The Good Brother

Season 1

Episode 5

Editor’s Rating

2 stars



Photo: Apple TV+

“The Good Brother” really stretches the title of Lisey’s Story given how much it sidelines the title character to learn more about her dead husband. The feeding process got more intense as Paul got more feral, and they would dose the young man with ketamine. Each installment bleeds into the next, making them feel unsatisfying in a weekly format. And she walks into her pool. I think it’s more King/Larraín’s fault, but Scott Landon feels like a non-character, even as he steals focus from the title one. A decision is made: Sedate Paul and take him to Boo’ya Moon. It’s such a generally formless and shapeless story that an episodic structure would have helped ground it a bit, but these episode breaks barely even register. I particularly loved the shot from where the chain meets the trailer, the metal links in focus and Paul writhing out of focus in the background. A montage of images from the first four episodes ends with a line heard twice in the last quarter of the episode: “If you ever need to go, remember, water is best.” Lisey trudges inside, gets supplies out of a drawer, and even grabs her trusty shovel. Of course, the Long Boy hears the ruckus and goes after Lisey and Scott. Paul is demonic at this point, attacking a screaming Scott until Dad shoots his oldest son. VULTURE NEWSLETTER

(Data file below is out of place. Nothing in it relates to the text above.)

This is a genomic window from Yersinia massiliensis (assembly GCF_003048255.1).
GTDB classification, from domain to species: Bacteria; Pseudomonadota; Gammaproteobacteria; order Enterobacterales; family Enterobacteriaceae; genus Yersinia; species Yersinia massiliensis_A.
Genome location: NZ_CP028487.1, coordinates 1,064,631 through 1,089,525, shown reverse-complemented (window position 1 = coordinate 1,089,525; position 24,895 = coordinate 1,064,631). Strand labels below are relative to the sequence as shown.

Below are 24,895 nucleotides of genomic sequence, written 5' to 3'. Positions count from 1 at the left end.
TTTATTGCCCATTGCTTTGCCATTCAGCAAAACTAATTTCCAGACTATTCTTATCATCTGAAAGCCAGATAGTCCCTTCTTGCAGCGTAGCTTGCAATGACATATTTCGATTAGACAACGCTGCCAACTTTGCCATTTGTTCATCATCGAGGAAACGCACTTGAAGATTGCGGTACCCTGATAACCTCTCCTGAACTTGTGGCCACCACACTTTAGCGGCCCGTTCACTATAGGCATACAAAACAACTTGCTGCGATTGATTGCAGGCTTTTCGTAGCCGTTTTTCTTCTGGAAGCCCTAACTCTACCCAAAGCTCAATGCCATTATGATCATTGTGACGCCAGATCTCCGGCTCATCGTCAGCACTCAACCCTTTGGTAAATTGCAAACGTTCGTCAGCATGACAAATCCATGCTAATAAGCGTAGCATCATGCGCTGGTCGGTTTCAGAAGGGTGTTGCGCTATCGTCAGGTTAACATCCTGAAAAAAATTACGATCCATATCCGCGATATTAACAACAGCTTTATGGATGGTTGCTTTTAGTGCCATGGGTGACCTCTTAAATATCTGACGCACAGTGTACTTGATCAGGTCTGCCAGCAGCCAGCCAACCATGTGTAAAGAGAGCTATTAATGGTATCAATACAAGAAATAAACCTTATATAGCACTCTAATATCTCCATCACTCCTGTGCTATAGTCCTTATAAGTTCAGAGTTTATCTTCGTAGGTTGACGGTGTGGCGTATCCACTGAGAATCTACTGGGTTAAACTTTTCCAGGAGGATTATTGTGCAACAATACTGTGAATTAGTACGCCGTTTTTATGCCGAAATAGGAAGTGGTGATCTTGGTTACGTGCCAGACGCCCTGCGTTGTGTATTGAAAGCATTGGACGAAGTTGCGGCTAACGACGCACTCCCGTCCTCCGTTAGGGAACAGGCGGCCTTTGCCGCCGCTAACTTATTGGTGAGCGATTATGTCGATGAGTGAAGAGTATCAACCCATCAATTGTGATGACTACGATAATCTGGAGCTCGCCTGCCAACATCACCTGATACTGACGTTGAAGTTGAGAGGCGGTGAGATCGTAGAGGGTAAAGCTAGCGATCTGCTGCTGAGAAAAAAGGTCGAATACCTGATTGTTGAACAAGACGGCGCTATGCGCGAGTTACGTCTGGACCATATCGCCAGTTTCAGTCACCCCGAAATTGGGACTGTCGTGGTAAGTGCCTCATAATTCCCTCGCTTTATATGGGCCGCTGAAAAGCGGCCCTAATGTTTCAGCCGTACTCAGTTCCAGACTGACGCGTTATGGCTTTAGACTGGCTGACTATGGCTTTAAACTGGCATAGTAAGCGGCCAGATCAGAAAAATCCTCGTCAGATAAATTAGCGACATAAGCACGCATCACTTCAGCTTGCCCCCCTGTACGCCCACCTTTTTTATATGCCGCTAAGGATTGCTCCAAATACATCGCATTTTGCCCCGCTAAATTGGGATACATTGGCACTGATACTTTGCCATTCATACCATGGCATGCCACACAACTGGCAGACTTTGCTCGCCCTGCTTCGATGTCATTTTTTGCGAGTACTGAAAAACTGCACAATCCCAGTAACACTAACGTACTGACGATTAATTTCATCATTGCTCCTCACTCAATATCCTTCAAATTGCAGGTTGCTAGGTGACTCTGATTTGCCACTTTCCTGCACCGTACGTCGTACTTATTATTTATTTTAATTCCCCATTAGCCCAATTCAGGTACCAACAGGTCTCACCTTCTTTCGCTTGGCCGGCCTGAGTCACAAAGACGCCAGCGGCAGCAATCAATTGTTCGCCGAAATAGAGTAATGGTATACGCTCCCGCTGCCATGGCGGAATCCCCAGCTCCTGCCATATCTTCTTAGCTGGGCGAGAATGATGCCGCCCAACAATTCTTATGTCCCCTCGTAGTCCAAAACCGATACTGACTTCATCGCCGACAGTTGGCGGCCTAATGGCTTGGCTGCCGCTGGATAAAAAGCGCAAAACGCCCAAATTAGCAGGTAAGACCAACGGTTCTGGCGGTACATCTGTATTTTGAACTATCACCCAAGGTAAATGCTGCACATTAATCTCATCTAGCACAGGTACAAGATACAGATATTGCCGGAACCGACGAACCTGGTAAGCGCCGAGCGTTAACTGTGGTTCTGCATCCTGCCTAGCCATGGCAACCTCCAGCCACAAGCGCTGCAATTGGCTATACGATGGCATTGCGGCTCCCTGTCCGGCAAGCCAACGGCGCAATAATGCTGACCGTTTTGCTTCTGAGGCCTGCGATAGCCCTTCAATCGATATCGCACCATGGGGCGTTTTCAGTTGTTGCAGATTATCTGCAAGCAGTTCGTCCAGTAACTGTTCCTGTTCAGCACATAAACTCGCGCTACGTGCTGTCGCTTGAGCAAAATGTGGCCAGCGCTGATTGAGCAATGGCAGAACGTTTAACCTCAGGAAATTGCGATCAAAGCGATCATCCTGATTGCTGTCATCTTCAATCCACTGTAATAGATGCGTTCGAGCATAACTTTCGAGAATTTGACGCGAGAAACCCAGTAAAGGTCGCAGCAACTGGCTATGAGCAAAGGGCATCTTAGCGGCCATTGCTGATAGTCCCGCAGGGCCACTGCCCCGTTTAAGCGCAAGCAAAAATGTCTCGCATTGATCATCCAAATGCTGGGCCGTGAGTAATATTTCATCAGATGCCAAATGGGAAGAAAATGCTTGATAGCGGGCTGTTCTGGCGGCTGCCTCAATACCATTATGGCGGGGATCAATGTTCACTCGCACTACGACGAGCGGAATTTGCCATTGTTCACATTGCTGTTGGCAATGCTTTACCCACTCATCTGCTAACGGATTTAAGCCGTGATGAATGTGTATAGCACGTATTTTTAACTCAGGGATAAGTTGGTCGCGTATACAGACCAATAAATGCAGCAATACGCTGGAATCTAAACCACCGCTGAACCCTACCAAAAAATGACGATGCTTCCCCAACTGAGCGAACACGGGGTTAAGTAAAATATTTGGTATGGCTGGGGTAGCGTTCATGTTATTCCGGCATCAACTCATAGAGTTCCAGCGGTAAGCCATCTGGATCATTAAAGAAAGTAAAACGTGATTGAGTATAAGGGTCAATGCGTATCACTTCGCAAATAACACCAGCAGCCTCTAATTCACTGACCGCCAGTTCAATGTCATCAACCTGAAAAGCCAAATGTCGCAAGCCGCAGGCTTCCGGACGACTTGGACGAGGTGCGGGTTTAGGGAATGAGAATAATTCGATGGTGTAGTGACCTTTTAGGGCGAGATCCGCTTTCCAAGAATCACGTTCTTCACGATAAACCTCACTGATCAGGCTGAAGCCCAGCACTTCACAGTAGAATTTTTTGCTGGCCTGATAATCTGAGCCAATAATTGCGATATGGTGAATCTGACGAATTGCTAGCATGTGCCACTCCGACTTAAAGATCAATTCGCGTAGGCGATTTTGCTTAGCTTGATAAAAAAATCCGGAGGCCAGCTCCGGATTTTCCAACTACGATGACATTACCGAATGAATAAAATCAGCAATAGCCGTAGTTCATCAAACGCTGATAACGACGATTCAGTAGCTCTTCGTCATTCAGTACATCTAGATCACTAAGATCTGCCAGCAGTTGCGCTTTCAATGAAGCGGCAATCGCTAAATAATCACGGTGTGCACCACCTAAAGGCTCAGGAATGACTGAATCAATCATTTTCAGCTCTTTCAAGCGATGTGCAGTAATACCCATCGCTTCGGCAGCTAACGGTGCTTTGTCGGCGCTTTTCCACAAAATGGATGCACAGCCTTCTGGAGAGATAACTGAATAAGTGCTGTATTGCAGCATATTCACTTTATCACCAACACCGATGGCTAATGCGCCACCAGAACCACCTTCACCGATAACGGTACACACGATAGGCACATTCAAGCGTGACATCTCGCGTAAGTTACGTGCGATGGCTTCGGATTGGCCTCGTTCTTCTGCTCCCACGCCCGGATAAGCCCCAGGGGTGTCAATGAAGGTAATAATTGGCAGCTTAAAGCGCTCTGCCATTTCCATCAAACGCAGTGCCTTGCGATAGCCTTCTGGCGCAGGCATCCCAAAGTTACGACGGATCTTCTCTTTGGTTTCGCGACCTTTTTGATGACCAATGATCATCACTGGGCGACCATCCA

Keep up with all the drama of your favorite shows! “Lisey, be careful,” Amanda whispers, as her sister dives under the surface. She sees Scott there, and they watch a vision of their happier selves dancing on their wedding day. In another layer of flashback, Lisey finds the syringe that was used to sedate Paul by the cross where Scott buried him. Scott’s Epilogue

• Who does “the Good Brother” refer to? Probably Scott Landon, given the animalistic portrayal of Paul Landon, but Scott himself may say that it’s about his brother before he was turned “bad.”